The Huddle Blog

Sharing thoughts on cognitive-based therapy and how online group therapy can help us get better, together.

The adaptive nature of anxiety

By maggie

Let’s think about what it would have been like to be a cave person in order to understand the evolutionary utility of the anxiety response.  You and me, cave people, are sitting next to each around a fire, discussing our recent drawings on our cave. The fire is warm and the conversation is calm, yet engaging. The feeling we both have is one of calm and ease.  Suddenly, there’s a loud sound just 20 yards away!  Both of our limbic systems immediately respond. Our hearts start pumping, our blood pressure increases, our pupils dilate, we stop digesting. Sweating, we’re now ready for action. These physiological sensations occur before we’re thinking and as our minds catch up, both due to the noise and due to the increase physiological sensations, our minds start generating all kinds of catastrophic possibilities.  “Is it a tiger? Is it a bear? Where are our children and are they safe?”  We’re both on our feet, starting to search for the source of the noise and prepare to take action or run away depending on the threat.  Step out of this imaginary scene for a second… what do you think about the response you and me, as cave people, …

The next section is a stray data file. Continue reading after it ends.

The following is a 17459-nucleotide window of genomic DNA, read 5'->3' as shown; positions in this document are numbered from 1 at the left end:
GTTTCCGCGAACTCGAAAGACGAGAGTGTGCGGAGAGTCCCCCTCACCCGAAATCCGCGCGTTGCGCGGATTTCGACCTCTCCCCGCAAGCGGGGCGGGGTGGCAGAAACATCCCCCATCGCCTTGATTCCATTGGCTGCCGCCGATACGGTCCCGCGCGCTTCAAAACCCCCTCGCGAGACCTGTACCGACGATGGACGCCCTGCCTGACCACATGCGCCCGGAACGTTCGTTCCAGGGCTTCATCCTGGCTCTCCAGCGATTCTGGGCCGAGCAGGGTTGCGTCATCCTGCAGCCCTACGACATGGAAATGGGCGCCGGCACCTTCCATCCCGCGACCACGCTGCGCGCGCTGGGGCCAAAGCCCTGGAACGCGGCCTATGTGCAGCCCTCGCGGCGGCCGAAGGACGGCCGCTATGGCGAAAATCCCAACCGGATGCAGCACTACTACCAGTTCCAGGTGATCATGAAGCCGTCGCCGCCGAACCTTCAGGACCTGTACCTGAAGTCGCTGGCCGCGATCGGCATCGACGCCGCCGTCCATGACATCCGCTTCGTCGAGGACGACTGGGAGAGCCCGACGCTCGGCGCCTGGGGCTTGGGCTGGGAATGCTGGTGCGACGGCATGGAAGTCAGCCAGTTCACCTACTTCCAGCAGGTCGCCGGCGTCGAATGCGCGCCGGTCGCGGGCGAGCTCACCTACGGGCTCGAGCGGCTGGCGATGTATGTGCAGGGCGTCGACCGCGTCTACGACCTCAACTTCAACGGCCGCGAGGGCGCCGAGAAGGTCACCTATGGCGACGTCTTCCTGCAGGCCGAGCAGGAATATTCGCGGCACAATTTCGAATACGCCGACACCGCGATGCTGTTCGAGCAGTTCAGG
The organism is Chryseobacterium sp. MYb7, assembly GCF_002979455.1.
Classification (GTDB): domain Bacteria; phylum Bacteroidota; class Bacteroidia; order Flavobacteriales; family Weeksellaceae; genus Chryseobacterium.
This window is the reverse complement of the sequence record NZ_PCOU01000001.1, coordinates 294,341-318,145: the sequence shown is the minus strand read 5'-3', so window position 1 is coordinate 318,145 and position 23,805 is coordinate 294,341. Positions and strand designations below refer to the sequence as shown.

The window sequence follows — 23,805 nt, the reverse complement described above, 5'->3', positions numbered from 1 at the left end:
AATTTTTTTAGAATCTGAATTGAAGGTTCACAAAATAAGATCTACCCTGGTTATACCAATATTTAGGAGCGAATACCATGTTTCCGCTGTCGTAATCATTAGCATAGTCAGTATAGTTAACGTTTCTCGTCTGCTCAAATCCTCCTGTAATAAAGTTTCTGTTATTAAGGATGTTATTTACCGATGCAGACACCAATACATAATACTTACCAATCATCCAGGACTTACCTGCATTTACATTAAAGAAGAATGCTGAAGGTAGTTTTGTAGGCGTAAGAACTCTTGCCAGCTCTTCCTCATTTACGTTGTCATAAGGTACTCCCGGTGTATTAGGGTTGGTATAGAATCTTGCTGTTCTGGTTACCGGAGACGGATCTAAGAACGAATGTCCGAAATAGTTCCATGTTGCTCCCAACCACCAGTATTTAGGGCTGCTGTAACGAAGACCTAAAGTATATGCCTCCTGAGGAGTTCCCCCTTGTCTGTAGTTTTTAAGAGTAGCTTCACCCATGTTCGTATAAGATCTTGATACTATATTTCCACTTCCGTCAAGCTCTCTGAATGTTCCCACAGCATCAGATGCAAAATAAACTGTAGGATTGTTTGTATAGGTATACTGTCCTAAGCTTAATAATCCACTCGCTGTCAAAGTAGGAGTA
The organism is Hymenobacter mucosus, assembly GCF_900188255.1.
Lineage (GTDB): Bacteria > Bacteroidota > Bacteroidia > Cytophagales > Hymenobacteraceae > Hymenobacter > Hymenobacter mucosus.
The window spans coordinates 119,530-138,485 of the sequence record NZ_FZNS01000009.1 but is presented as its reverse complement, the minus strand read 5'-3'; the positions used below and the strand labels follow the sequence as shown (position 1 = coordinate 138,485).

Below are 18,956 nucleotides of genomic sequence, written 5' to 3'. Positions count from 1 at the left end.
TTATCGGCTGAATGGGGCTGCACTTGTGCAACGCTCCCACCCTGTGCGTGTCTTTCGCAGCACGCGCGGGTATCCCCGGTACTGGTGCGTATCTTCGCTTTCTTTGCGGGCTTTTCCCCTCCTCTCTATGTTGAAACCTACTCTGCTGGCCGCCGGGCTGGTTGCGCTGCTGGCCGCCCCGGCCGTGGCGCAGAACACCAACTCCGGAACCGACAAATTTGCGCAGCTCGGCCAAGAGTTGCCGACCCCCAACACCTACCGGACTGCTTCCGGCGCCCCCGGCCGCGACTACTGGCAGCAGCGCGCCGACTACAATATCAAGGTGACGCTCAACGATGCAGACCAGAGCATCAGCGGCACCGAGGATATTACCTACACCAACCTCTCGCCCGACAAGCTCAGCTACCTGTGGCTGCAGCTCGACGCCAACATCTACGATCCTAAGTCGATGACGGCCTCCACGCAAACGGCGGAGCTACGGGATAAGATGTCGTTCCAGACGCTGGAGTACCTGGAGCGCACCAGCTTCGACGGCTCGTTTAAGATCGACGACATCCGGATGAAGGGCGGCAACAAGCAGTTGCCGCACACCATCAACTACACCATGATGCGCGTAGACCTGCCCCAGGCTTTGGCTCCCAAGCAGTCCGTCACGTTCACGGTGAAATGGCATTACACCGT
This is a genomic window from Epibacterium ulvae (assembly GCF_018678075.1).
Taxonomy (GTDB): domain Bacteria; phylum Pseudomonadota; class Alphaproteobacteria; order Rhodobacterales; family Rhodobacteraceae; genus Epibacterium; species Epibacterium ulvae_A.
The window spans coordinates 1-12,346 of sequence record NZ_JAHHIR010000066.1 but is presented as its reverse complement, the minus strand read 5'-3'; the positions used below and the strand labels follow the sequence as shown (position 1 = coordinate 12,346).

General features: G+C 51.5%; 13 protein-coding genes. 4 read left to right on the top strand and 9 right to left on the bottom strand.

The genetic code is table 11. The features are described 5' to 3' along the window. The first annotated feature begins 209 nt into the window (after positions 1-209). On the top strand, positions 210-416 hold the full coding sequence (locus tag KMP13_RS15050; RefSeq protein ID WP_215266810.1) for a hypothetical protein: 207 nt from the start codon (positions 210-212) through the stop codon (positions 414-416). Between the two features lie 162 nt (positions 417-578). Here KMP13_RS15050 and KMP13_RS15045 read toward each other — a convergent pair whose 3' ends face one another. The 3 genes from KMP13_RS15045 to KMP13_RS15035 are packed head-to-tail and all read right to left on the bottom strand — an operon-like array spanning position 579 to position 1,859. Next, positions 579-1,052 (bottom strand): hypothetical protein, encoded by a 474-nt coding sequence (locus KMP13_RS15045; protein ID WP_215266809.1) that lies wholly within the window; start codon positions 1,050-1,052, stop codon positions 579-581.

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What is an anxiety state?

By maggie

As we think more about achieving wellbeing, let’s discuss the most common feeling with which people have trouble: Anxiety is a normal, healthy emotion that includes thoughts, sensations, and the urge to behave in specific ways. It occurs after your fear circuitry is triggered in the presence of ongoing uncertainty.  Our fear circuitry is a highly perceptive, adaptive, and primitive part of our brain that kept us alive as a species and is up against different challenges in the modern world. When fear is triggered, there is a pattern of sensations, thoughts, and urges that come with it that are adaptive. Specifically:  Sensations present during fear (aka fight-or-flight response): Heart races, blood pressure increases, pupils dilate, sweating, shortness of breath, and digestion rapidly decreases.  Thoughts present during fear: Catastrophic, worst-case scenarios are generated. Thoughts are experienced as “sticky” or as if the presence of the thoughts means that they are actually occurring. This is called thought-action fusion (TAF). Although thought-action fusion is also “irrational,” it is important to recognize that thought-action fusion in the presence of real danger is very adaptive. Pulling your hand away at the same time (or even before) you have the thought “my hand is touching …

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What are the different ways to think about relating to your thoughts?

By maggie